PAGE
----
Give some teens a mouse trap and a candle and see what happens.

That’s what Aitkin High School teacher Amanda Steffens did in the beginning of March. When the mouse trap snapped, the end result was the candle being snuffed out.

She gave her 88 ninth grade physical science students those two items with instructions to build simple machines that would accomplish that feat. Students had three weeks to finish their project.

“I did this project in high school and really liked it,” said Steffens, who has taught earth science, life science and physical science. She did her student teaching at AHS in 2005 and taught in Milaca and Onamia before her daughter, Addison, was born in 2009. She and husband, Tim, have two boys also, Cameron and Daniel, and she was a stay-at-home mom until returning to the classroom at AHS three years ago.

There are six simple machines – pulley, lever, inclined plane, wedge, screw, plus wheel and axle. The use of recyclable materials was encouraged.

“The rule was they had to use at least one simple machine,” Steffens said. “But to get all of the possible points, they needed to have at least five simple machines, with at least three different types.”

Another rule was the mouse trap and the candle had to be at least one meter apart. Even the distance learners (about 14 students) were able to participate in this project. Those students took videos of their mouse trap machine to be shown when all the students made presentations March 22 and 23.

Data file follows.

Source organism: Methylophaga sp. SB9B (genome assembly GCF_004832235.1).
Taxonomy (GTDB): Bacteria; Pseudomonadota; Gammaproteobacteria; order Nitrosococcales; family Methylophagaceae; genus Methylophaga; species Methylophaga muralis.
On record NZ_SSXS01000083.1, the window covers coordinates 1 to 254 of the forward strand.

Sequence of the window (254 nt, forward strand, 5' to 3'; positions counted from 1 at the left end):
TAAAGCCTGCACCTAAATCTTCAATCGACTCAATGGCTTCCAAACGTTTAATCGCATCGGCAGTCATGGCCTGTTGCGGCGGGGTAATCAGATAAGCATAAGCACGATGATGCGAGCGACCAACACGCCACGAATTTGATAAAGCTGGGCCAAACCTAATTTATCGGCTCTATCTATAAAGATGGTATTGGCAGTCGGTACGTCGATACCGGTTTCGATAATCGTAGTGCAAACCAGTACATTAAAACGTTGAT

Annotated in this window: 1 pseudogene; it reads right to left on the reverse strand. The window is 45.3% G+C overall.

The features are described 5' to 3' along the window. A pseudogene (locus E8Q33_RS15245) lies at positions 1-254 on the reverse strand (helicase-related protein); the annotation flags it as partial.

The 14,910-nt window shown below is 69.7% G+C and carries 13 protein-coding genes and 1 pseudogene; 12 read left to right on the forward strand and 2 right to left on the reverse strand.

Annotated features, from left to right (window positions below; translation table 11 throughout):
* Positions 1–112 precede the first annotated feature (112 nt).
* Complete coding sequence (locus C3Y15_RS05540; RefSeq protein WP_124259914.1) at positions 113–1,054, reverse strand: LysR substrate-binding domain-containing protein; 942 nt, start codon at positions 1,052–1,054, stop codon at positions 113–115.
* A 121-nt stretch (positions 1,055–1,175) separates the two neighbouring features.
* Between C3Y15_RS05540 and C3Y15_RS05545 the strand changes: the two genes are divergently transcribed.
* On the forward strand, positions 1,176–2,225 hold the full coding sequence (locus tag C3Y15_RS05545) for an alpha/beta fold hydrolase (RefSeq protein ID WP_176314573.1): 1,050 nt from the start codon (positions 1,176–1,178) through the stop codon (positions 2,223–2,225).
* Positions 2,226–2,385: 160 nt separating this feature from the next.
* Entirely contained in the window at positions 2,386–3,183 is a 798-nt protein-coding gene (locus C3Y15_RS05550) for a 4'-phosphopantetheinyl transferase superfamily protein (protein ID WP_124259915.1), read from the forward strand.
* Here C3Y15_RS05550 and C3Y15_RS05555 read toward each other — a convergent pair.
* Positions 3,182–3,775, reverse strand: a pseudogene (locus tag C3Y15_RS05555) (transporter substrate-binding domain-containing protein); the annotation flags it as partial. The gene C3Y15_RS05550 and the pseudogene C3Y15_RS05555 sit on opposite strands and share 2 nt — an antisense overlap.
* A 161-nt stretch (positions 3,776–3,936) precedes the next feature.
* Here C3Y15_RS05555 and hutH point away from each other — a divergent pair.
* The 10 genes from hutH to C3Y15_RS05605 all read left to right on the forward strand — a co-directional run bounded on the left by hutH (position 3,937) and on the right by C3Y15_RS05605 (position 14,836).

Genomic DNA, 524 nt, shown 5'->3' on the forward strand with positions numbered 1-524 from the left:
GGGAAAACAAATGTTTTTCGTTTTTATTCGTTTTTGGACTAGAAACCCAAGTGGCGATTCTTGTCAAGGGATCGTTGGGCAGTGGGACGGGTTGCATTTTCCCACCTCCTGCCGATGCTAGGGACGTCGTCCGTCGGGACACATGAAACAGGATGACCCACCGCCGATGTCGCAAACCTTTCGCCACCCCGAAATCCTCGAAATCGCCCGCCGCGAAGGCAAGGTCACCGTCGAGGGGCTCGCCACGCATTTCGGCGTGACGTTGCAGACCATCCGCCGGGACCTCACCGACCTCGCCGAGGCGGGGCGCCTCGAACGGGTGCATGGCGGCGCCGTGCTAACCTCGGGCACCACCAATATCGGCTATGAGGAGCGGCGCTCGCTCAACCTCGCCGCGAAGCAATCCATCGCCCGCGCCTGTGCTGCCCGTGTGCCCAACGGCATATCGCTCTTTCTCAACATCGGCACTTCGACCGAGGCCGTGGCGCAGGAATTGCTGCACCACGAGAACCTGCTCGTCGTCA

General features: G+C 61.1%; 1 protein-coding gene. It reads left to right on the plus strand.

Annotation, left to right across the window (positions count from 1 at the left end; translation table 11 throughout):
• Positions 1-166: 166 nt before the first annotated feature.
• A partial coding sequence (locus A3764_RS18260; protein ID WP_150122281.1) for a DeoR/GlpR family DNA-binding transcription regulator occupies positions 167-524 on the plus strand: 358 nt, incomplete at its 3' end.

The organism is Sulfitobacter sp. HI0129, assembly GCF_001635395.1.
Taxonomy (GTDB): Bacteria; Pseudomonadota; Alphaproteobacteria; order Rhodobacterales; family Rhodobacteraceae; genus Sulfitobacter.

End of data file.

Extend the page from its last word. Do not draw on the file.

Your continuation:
“Dominoes were popular this year,” Steffens noted, “as well as cars or marbles.”

There were 12 projects in the “Mouse Trap Olympics” on March 25, with the top three being named. Judging the contest was Marie James’ college chemistry class. All students were also able to vote on the best two or three submissions from each of the four sections.

Randy Papenfuss took first; Wyatt Anderson, second; and Logan Crowther, a remote student, third.

“I was impressed at how creative all the students were,” Steffens said. “They took a simple idea and ran with it.”

“This could be the new science fair using STEM (Science, Technology, Engineering and Math),” she said.

Randy’s project: You set off the mouse trap which removed a piece of cardboard, which made a car go down an inclined plane, hit a lever that fell down which pulled a string through a pulley that was attached to a drone, which turned on the drone and blew out the candle.

Wyatt’s project: You set off the mouse trap, which pulled a string, which spun a vertical axle, the axle spiked, and on top it pulled a lever which allowed a marble to fall. The marble fell into a funnel, which went down an inclined plane, which made a set of dominoes fall and blow out the candle.

Logan’s project: You set off the mouse trap, which released a ball that went down an inclined plane. The ball hit a series of levers, which turned a wheel and axle, which hit more dominoes, which made a lever fall down on top of a jar, which suffocated the candle.

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